By Gideon Rachman
Over the past few weeks, I have amused myself by betting friends that Mitt Romney will be elected president. The fun is in the shocked reaction from American liberals – and virtually all Europeans – who find the very thought of a Republican victory utterly horrifying. Even suggesting that a Romney presidency might be tolerable feels like telling Roman citizens that Alaric the Visigoth has been unfairly traduced
The final stretch: Barack Obama presses the flesh at a rally in Cincinnati, Ohio on Sunday (AP)
Welcome to the penultimate summary of media coverage of the 2012 US election campaign on a day when geography means nothing and psephology everything as the candidates make their final push for the few, surely very few, remaining undecided voters.
The polls on this last day of campaigning suggest President Barack Obama has a slight edge in the states he needs to hold – Ohio, Wisconsin, Iowa, Nevada – to keep the White House, but his opponent Mitt Romney is easily close enough for polls to be wrong and an upset to be possible.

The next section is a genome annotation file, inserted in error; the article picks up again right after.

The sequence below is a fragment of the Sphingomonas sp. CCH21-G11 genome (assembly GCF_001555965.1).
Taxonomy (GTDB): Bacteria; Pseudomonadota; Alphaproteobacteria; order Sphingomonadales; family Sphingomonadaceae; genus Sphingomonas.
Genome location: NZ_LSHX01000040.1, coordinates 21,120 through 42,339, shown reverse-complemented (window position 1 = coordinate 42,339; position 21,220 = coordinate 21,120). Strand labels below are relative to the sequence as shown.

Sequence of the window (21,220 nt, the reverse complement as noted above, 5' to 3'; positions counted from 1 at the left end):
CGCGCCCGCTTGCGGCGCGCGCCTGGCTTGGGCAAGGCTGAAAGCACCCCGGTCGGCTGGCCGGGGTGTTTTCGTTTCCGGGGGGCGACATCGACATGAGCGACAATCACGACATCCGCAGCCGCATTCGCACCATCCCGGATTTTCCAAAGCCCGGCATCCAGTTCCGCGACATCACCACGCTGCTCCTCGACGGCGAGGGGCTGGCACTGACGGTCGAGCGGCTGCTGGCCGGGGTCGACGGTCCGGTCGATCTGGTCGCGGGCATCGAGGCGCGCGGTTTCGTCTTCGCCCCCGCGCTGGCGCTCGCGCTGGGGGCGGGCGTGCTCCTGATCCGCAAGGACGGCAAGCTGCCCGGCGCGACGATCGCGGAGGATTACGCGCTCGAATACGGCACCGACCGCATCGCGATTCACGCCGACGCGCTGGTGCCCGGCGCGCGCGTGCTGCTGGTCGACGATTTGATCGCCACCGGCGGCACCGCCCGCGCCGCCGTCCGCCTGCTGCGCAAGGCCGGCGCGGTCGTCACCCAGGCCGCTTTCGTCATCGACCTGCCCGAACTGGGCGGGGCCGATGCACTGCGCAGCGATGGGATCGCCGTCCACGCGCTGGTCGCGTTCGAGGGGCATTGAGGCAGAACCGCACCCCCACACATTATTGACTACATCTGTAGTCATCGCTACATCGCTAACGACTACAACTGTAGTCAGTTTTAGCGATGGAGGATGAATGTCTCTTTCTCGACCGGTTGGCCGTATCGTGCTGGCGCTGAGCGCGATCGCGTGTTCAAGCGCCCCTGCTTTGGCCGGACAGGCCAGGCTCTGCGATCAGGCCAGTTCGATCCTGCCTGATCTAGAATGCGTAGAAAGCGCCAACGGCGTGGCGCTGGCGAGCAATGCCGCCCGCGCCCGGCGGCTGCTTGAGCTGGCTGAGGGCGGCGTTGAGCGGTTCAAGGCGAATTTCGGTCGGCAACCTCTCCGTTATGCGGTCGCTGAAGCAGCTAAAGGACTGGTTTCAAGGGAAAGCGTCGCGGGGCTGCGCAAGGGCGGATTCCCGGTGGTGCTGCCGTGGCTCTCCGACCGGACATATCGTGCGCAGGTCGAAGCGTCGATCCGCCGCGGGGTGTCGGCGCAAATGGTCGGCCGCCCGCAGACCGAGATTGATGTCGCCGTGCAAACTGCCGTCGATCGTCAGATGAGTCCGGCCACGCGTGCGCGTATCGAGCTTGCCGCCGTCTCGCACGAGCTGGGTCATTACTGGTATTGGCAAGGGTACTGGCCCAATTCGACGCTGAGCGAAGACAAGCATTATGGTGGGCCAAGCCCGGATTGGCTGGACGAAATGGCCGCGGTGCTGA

RealClearPolitics.com shows “Obama (D)” ahead of “Romney (R)” by a sliver – half of a percentage point. Five national polls on Sunday gave the following margins: Obama +3; Obama +1; Obama +1; Tie; Tie. The possibility, last seen in 2000, of the victor losing the popular vote but winning in the electoral college, remains open.
By Johanna Kassel and Shannon Bond
As life in New York returned to normal for many on Sunday — lingering brunches, runs in the park, American football games on television — the hardest hit areas of the five boroughs remained in the dark, running out of food and in desperate need of supplies to begin the clean-up process.
Red Hook, a mixed residential and industrial neighbourhood along the southwest edge of Brooklyn, was inundated by Hurricane Sandy. Artists and families had their basements and homes flooded, as did auto shops and metal fabricators. Thousands who live in public housing were still without electricity, meaning many were stuck more than a dozen storeys up without elevators. One of the largest grocery stores in the area was nearly destroyed and other stores were quickly emptied. Those who had cars to use to go in search of supplies couldn’t drive them because of the petrol shortage.
On Sunday morning, a queue of volunteers — mainly white twenty and thirty-somethings, many from nearby neighbourhoods on higher ground that had been spared flooding — wrapped around the block, overwhelming the storefront headquarters of the Southwest Brooklyn Industrial Development Corp, a business advocacy group where local organisers had launched efforts to coordinate volunteers. A few blocks away, the Red Hook Initiative, a community centre, served hot meals and dispatched supplies and volunteers to help the elderly and homebound.